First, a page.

A* Essay on Votes for women

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In 1649 a group of women petitioned Parliament for an equal share in 'the freedoms of
the state'. Parliament's reply was that they were represented in political affairs by their
husbands and that the women should 'go home and meddle with your housewifery. It is
fitter for you to be washing your dishes.' The petitioners may have been ahead of their
time, but 250 years later many men, and some women, too, still agreed with that
response. Women (over the age of 30) finally won the vote in 1918, the culmination of
some 50 years of concerted campaigning by women's suffrage groups. The year 2009
marks the centenary of the first suffragette hunger strikes and historians continue to
argue whether it was the militant suffragettes, the suffragists or the First World War that
was most responsible for gaining women the vote.
Nineteenthcentury progress
The women's suffrage movement in Britain began in earnest in the 1860s. By the time
the Women's Social and Political Union (WSPU) was founded by the Pankhursts in
1903, the educational, legal and political position of women had improved dramatically
without the need for militancy. Girls received compulsory, free elementary education and
a privileged minority could even go to university. Women could sue for divorce and keep
control of their own wealth when married. Women could become Poor Law Guardians
and they could vote for and stand as candidates for district, parish and church councils.
In 1897, the newly formed National Union of Women's Suffrage Societies (NUWSS)
gathered 250,000 signatures for a petition to support a women's suffrage bill, which
passed its second reading in the House of Commons. This evidence of remarkable
progress suggests that sooner or later, with continued campaigning, women would be
granted the vote in general elections.

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The WSPU and early militancy
However, for one group of suffrage supporters, the WSPU, reform was happening too
slowly. Militancy was their answer and this initially involved heckling ministers and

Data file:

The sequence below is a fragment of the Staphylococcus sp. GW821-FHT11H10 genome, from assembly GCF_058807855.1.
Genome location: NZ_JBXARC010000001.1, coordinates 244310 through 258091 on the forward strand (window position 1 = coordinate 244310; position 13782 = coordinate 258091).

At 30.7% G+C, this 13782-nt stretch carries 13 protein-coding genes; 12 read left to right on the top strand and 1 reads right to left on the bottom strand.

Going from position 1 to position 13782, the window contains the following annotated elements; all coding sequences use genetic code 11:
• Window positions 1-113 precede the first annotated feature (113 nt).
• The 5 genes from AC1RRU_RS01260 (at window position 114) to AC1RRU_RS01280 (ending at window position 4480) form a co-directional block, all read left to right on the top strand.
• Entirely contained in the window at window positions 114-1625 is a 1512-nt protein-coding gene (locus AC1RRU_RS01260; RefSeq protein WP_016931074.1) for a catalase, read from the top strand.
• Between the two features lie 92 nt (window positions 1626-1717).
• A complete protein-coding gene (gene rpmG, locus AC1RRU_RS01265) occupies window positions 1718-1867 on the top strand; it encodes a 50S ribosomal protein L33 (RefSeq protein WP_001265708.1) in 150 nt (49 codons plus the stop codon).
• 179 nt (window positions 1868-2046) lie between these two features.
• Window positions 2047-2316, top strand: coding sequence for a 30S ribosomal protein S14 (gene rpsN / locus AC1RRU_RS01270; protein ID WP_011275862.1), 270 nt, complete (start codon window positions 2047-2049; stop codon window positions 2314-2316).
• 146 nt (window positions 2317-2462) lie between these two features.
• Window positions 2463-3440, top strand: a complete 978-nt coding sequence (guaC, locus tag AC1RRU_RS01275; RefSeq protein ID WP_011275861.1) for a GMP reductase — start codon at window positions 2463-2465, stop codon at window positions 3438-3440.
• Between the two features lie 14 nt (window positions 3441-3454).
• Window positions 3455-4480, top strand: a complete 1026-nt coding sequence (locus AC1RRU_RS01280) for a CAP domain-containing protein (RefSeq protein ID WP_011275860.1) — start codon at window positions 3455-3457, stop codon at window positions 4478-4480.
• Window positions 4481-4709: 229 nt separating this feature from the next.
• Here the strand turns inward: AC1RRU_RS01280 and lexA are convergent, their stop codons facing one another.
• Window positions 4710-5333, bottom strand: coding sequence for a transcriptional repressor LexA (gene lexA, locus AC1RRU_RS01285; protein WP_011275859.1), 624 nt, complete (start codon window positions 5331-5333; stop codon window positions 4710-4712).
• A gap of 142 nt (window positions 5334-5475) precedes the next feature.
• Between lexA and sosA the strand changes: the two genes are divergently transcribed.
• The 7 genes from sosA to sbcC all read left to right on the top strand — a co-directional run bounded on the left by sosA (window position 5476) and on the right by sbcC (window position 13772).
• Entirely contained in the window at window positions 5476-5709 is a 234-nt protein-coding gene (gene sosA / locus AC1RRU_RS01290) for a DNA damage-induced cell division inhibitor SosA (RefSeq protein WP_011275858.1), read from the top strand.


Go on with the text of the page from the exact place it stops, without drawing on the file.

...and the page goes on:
campaigning at byelections. By 1906, they had acquired the name 'suffragettes' from a
critical Daily Mail article. In that same year, Millicent Fawcett, leader of the NUWSS,
even argued that the WSPU 'have done more during the last twelve months ... than we
have been able to accomplish in the same number of years'.…read more

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Parliamentary reaction
It was this final phase of militancy that can really be said to have hindered women's
suffrage, especially in Parliament. Despite widespread support for women's suffrage in
the Liberal Party, the Liberals could not be seen to give in to political violence, because
they were dealing with industrial unrest and a volatile situation in Ireland at the same
time.…read more

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NUWSS influence
The failure of the Conciliation Bills was partly caused by Liberals fearing that a new
female electorate would vote disproportionately for the Conservative Party. Similarly,
the Conservatives feared that a wider suffrage bill that included more men would benefit
the Liberals. As a result of what the NUWSS saw as the betrayal of government
promises, the union agreed to a pact with the Labour Party in 1912 and set up the
Election Fighting Fund.…read more

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Within a week of the declaration of war on Germany the government had agreed to
release the remaining suffragette prisoners in return for the WSPU suspending political
activity and helping the war effort. Both the NUWSS and the WSPU divided on whether
to support the war, but Emmeline and Christabel Pankhurst and other suffragettes
certainly played a significant part in the recruitment drive.…read more

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